A special type of NV especially equipped for investment funds is the investment company with variable capital (BMVK). The main benefit of a BMVK is that more flexible rules apply concerning the capital of the NV. The managing board has the authority to issue and repurchase shares, unlike an ordinary NV where, in principle, the shareholders’ general meeting is the authorised body. Furthermore, no pre-emptive rights when issuing shares exist, and when cancelling repurchased shares, the opposition period for creditors that normally applies to NVs does not apply.

Cooperatives

The cooperative is an association whose object is to satisfy specific material needs of its members by entering into agreements with them and for their benefit in the course of its business. The cooperative has legal personality. Although the cooperative is a legal entity, it shares some characteristics with partnerships in the sense that there are no minimum capital requirements for a cooperative and its capital may be expressed in a currency other than the euro. In many cases, the funds provided by a member of the cooperative are entered in a members’ account in the name of the member, similar to a partnership. A cooperative may, by its articles, exclude or limit any liability of its members or former members to a maximum contribution to a deficit. Most cooperatives within fund structures select a system of excluded liability.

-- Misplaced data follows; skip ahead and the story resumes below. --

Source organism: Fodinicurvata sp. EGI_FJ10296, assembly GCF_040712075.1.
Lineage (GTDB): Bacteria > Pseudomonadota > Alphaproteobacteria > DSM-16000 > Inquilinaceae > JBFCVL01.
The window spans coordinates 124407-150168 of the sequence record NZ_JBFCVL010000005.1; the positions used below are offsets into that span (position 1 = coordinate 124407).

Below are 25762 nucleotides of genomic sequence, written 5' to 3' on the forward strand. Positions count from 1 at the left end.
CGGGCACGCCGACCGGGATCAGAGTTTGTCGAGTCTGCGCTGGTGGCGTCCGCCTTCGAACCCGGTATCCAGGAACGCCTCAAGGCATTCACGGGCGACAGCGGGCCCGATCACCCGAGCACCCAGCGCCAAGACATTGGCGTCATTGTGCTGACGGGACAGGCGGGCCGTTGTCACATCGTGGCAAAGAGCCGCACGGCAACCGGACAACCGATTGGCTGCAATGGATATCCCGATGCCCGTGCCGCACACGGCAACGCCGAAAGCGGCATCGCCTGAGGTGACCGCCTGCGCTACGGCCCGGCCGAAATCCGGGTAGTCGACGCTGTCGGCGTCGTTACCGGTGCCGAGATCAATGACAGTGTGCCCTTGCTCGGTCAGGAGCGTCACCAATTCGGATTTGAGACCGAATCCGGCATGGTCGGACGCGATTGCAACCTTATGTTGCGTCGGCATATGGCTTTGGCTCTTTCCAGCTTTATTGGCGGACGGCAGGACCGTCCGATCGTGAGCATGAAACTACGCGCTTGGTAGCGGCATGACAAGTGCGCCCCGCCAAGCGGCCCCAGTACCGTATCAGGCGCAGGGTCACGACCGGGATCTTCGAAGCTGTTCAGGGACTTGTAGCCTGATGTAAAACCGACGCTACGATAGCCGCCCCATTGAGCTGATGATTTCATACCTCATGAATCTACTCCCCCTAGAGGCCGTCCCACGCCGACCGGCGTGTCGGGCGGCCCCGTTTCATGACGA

CVs

The CV (limited partnership) is a contractual arrangement between one or more general partners and one or more limited partners; therefore, a CV does not have legal personality. Such an agreement is governed by general statutory provisions on contractual relationships between parties, as well as by a number of specific statutory provisions under Dutch law. Despite the latter, the CV is a flexible legal form.